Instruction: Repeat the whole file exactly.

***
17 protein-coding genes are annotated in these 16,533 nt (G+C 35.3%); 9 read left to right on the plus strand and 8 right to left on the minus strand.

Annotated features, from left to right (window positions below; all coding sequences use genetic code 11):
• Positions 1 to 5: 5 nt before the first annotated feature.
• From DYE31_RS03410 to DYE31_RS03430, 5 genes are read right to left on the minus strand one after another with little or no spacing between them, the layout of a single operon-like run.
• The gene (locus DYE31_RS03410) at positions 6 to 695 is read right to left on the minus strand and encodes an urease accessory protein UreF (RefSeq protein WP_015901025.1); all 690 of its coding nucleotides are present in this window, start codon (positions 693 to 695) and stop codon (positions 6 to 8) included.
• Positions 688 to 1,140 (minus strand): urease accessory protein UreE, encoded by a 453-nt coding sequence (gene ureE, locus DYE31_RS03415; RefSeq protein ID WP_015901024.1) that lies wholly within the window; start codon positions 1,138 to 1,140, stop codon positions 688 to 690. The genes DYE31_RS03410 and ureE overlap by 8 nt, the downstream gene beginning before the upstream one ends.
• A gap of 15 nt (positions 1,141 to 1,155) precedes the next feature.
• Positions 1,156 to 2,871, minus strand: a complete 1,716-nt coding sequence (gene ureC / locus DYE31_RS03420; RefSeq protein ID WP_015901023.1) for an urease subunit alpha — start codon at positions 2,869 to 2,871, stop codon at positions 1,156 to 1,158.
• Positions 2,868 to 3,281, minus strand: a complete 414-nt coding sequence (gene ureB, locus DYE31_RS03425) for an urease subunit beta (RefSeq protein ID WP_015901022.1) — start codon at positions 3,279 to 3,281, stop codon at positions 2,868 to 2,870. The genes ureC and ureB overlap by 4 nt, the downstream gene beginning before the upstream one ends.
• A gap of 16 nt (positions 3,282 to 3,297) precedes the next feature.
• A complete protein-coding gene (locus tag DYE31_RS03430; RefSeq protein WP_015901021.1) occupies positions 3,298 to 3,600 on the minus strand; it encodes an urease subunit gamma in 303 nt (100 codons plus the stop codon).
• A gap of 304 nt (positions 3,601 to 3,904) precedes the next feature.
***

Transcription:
17 protein-coding genes are annotated in these 16,533 nt (G+C 35.3%); 9 read left to right on the plus strand and 8 right to left on the minus strand.

Annotated features, from left to right (window positions below; all coding sequences use genetic code 11):
• Positions 1 to 5: 5 nt before the first annotated feature.
• From DYE31_RS03410 to DYE31_RS03430, 5 genes are read right to left on the minus strand one after another with little or no spacing between them, the layout of a single operon-like run.
• The gene (locus DYE31_RS03410) at positions 6 to 695 is read right to left on the minus strand and encodes an urease accessory protein UreF (RefSeq protein WP_015901025.1); all 690 of its coding nucleotides are present in this window, start codon (positions 693 to 695) and stop codon (positions 6 to 8) included.
• Positions 688 to 1,140 (minus strand): urease accessory protein UreE, encoded by a 453-nt coding sequence (gene ureE, locus DYE31_RS03415; RefSeq protein ID WP_015901024.1) that lies wholly within the window; start codon positions 1,138 to 1,140, stop codon positions 688 to 690. The genes DYE31_RS03410 and ureE overlap by 8 nt, the downstream gene beginning before the upstream one ends.
• A gap of 15 nt (positions 1,141 to 1,155) precedes the next feature.
• Positions 1,156 to 2,871, minus strand: a complete 1,716-nt coding sequence (gene ureC / locus DYE31_RS03420; RefSeq protein ID WP_015901023.1) for an urease subunit alpha — start codon at positions 2,869 to 2,871, stop codon at positions 1,156 to 1,158.
• Positions 2,868 to 3,281, minus strand: a complete 414-nt coding sequence (gene ureB, locus DYE31_RS03425) for an urease subunit beta (RefSeq protein ID WP_015901022.1) — start codon at positions 3,279 to 3,281, stop codon at positions 2,868 to 2,870. The genes ureC and ureB overlap by 4 nt, the downstream gene beginning before the upstream one ends.
• A gap of 16 nt (positions 3,282 to 3,297) precedes the next feature.
• A complete protein-coding gene (locus tag DYE31_RS03430; RefSeq protein WP_015901021.1) occupies positions 3,298 to 3,600 on the minus strand; it encodes an urease subunit gamma in 303 nt (100 codons plus the stop codon).
• A gap of 304 nt (positions 3,601 to 3,904) precedes the next feature.